Photo Courtesy of Boulder Books
A graduate of Memorial University of Newfoundland and accomplished journalist with the Evening Telegram and CBC, Ron Crocker recounts the life of treasured Newfoundland individualist Ray Guy.
In his second book, titled “Ray Guy: Portrait of a Rebel,” Crocker recounts the personal history of his friend and colleague Ray Guy. Lovingly compiled through research and personal narratives, Crocker describes Guy’s philosophies and his influence on Newfoundland politics in the most comprehensive recounting of the legend’s life to date.
Far from painting Guy as a martyr, Crocker presents the journalist’s vulnerabilities and struggles on his path to notoriety, building to the diagnosis that led to his untimely death.
Originating in Arnold’s Cove, Placentia Bay: Guy is proof that the most ambitious journalists from the smallest communities can build a career and name for themselves in Newfoundland literature. His brilliantly detailed recantations of his experiences growing up in the community are encapsulated in his Outharbour Delights series of essays, of which Ron Crocker shares many passages. These essays endear the reader to Guy and demonstrate that his writing was not entirely focused on politics.
There is comfort in his fond recollections of childhood.
Many encourage the reader to celebrate their origins and appreciate the small, beautiful moments that lead to a fully developed, critically thinking adult.
A victim of the prejudice and scorn directed at baymen by their classmates attending Memorial University during his enrollment, Guy still managed to continue his education.
Returning to Arnold’s Cove to work for his father briefly before heading off to Ryerson University. During his time at Memorial University, Guy says, “I took arts and ran head-on into the St. John’s clique dominating that faculty… Unadulterated misery. I flunked math and something else (French I think it was) so the two years knocked together made one good one.” (Guy, 1982).
Guy’s style of journalism was an active one. He frequently travelled to communities to speak to eyewitnesses, reporting the most sympathetic accounts of devastating events. This caught the eye of many dedicated readers in a distinctive way that is difficult in modern journalism.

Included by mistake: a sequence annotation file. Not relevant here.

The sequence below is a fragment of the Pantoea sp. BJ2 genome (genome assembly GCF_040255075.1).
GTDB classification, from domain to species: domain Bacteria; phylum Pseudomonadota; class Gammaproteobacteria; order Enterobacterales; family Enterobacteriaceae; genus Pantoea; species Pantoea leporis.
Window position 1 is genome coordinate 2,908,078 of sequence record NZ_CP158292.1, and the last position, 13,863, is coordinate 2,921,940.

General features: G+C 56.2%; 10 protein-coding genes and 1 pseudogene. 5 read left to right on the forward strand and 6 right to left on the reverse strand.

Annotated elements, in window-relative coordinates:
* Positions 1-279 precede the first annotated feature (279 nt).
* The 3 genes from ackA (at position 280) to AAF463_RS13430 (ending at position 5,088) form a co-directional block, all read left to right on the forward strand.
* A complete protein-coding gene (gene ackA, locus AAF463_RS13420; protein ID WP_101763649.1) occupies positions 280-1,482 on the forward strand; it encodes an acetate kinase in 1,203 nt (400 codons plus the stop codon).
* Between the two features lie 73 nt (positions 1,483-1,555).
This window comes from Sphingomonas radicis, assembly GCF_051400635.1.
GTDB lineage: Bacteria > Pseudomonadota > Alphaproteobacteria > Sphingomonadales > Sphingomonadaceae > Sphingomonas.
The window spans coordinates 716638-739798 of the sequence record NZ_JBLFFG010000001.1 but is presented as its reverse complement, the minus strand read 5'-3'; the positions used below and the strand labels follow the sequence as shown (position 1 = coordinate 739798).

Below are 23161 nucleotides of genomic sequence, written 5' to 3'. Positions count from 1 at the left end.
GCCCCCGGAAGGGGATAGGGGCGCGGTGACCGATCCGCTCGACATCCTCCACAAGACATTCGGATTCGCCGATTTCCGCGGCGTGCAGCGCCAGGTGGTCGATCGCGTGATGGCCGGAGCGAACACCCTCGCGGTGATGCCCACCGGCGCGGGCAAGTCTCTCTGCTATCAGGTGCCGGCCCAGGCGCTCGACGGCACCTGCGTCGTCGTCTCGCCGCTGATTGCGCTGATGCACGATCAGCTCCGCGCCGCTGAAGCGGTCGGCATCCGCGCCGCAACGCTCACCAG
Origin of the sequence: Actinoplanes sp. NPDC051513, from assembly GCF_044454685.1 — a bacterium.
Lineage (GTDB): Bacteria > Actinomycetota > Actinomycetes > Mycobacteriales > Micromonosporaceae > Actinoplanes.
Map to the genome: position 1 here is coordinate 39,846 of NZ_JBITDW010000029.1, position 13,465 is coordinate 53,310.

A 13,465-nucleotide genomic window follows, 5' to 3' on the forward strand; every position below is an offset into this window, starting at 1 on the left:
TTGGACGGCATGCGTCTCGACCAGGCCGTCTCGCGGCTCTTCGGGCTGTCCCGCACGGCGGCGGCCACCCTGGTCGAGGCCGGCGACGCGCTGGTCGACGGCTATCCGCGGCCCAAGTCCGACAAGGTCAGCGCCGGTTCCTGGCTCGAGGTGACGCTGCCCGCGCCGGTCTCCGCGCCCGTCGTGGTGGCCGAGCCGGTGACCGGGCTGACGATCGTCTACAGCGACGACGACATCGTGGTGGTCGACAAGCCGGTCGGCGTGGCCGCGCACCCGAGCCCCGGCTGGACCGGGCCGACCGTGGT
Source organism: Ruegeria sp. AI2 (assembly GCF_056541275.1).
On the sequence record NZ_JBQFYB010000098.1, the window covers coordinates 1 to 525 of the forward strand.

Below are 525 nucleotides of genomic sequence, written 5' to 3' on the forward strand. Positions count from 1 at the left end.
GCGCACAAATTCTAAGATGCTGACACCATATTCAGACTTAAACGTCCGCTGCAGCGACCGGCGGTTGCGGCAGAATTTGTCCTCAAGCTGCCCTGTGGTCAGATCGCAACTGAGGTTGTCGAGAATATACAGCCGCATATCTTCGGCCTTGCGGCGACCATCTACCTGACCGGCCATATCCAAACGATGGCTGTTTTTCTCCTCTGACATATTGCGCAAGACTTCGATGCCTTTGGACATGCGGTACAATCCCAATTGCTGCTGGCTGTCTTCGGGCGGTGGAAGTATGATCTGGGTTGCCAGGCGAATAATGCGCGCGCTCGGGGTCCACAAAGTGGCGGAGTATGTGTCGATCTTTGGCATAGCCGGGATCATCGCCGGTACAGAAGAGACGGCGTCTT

Always loyal to his province of birth – Guy’s determination to remain a journalist in NL led him to turn down opportunities that could have garnered him more national recognition. Yet this was not a concern.
Guy supported the dissolution of denominational, Church-controlled education in Newfoundland. He spoke against the Smallwood administration so effectively that the Prime Minister himself hung on Guy’s every word through carefully crafted satirical pieces.
Ray Guy was, and remains, a diamond in the rough. His sharp parodies still carry the same bite today as when they were written. He was well-educated and well-read, demonstrating both in his writing. Young journalists such as I would do well to take Guy’s story as encouragement. Read by such prominent figures as John C. Crosbie, Guy reserves bragging rights to a prestigious audience fitting his superior abilities as a wordsmith.
Ron Crocker does justice by commemorating the life and contributions of Ray Guy. It would be a great crime to forget Guy’s contributions to endorsing the right to voice opinions. In addition to the path he laid for young journalists finding their beginnings in Newfoundland in the 21st century. Guy, who was loyal to Newfoundland in a way that many opportunistic journalists aren’t. Guy was determined to prove that he could maintain a career in Newfoundland journalism and literature. Guy now stands as a curator of individualistic youth in our province.
*A special thank you to Glenn Day from Boulder Books for providing The Muse with a copy of the book and for their patience during the writing process*.